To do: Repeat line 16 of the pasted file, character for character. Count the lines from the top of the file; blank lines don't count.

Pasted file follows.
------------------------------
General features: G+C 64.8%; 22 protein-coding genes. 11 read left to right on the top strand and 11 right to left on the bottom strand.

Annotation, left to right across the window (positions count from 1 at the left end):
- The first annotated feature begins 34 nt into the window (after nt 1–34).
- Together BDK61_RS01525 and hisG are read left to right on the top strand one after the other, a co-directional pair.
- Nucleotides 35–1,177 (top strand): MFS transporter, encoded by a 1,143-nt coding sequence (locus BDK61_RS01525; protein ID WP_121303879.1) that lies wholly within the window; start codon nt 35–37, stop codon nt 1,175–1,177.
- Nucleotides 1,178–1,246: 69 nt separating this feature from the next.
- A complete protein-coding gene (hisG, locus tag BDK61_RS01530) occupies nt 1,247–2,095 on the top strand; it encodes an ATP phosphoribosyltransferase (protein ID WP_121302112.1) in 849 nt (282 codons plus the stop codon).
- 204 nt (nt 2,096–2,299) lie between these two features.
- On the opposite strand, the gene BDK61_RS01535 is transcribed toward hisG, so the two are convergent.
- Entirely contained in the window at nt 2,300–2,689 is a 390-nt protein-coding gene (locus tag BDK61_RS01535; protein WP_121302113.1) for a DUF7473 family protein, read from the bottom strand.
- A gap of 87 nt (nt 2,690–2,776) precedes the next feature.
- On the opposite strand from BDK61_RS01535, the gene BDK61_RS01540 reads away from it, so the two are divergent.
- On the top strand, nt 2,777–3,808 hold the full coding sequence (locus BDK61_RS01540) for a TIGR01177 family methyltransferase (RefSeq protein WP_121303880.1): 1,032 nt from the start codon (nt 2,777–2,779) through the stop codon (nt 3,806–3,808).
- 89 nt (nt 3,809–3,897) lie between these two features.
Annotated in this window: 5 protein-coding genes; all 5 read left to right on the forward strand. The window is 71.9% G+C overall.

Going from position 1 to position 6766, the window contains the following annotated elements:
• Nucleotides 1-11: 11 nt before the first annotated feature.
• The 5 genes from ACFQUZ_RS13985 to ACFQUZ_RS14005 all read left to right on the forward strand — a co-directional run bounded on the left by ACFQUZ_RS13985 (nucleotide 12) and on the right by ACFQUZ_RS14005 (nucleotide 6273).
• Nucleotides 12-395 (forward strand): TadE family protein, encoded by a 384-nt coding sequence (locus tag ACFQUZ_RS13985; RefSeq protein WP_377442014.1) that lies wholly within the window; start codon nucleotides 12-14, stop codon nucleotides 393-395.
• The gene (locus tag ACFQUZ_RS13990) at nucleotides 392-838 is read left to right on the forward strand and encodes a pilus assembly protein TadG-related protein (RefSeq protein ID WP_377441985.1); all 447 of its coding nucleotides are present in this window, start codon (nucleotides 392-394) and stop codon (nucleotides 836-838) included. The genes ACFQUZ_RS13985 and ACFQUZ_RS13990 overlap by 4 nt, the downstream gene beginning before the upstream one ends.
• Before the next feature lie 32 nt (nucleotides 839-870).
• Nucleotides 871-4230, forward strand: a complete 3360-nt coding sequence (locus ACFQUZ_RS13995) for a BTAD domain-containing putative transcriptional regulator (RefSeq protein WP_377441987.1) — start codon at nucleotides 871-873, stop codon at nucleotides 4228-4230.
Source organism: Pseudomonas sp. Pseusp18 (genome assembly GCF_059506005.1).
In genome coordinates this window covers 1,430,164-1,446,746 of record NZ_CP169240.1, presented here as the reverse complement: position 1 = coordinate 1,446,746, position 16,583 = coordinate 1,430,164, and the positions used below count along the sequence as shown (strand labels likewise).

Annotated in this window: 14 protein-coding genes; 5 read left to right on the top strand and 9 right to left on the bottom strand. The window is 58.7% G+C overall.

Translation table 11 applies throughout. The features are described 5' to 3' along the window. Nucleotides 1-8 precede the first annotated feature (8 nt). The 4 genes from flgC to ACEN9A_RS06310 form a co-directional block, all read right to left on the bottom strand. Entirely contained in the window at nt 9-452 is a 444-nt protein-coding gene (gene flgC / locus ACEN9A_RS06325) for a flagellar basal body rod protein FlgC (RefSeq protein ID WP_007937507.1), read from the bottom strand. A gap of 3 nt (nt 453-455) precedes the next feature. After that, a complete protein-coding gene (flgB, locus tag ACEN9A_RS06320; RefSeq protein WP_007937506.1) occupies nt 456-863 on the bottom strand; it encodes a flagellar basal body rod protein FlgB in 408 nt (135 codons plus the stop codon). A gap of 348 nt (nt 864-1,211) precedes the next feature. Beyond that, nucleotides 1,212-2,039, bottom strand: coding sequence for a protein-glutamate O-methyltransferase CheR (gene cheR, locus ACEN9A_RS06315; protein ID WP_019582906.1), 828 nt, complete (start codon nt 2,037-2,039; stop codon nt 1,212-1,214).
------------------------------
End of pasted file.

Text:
Going from position 1 to position 6766, the window contains the following annotated elements: